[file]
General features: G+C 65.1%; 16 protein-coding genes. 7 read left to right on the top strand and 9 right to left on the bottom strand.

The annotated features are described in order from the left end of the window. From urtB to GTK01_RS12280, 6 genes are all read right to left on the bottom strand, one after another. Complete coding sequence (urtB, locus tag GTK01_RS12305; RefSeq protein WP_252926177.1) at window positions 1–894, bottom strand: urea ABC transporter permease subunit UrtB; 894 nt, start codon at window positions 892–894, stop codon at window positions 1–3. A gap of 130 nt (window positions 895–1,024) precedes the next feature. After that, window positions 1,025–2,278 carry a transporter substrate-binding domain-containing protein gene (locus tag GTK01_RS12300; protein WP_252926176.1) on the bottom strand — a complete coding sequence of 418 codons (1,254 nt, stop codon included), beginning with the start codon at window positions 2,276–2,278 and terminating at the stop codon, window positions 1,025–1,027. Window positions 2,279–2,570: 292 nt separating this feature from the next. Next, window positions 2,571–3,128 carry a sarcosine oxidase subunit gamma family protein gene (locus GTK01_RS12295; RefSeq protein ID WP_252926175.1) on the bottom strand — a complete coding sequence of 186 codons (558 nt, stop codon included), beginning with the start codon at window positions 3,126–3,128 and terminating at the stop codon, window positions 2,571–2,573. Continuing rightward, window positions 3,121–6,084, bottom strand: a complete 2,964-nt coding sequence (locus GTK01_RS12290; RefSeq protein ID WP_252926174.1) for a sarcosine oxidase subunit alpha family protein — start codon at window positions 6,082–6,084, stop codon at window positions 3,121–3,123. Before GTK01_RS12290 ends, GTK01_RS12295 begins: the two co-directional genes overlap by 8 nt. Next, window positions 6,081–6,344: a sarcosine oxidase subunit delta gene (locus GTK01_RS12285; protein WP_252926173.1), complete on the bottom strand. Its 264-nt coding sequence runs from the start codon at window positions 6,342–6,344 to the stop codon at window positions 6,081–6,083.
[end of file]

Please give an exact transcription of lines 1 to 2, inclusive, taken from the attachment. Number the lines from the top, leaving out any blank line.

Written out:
General features: G+C 65.1%; 16 protein-coding genes. 7 read left to right on the top strand and 9 right to left on the bottom strand.

The annotated features are described in order from the left end of the window. From urtB to GTK01_RS12280, 6 genes are all read right to left on the bottom strand, one after another. Complete coding sequence (urtB, locus tag GTK01_RS12305; RefSeq protein WP_252926177.1) at window positions 1–894, bottom strand: urea ABC transporter permease subunit UrtB; 894 nt, start codon at window positions 892–894, stop codon at window positions 1–3. A gap of 130 nt (window positions 895–1,024) precedes the next feature. After that, window positions 1,025–2,278 carry a transporter substrate-binding domain-containing protein gene (locus tag GTK01_RS12300; protein WP_252926176.1) on the bottom strand — a complete coding sequence of 418 codons (1,254 nt, stop codon included), beginning with the start codon at window positions 2,276–2,278 and terminating at the stop codon, window positions 1,025–1,027. Window positions 2,279–2,570: 292 nt separating this feature from the next. Next, window positions 2,571–3,128 carry a sarcosine oxidase subunit gamma family protein gene (locus GTK01_RS12295; RefSeq protein ID WP_252926175.1) on the bottom strand — a complete coding sequence of 186 codons (558 nt, stop codon included), beginning with the start codon at window positions 3,126–3,128 and terminating at the stop codon, window positions 2,571–2,573. Continuing rightward, window positions 3,121–6,084, bottom strand: a complete 2,964-nt coding sequence (locus GTK01_RS12290; RefSeq protein ID WP_252926174.1) for a sarcosine oxidase subunit alpha family protein — start codon at window positions 6,082–6,084, stop codon at window positions 3,121–3,123. Before GTK01_RS12290 ends, GTK01_RS12295 begins: the two co-directional genes overlap by 8 nt. Next, window positions 6,081–6,344: a sarcosine oxidase subunit delta gene (locus GTK01_RS12285; protein WP_252926173.1), complete on the bottom strand. Its 264-nt coding sequence runs from the start codon at window positions 6,342–6,344 to the stop codon at window positions 6,081–6,083.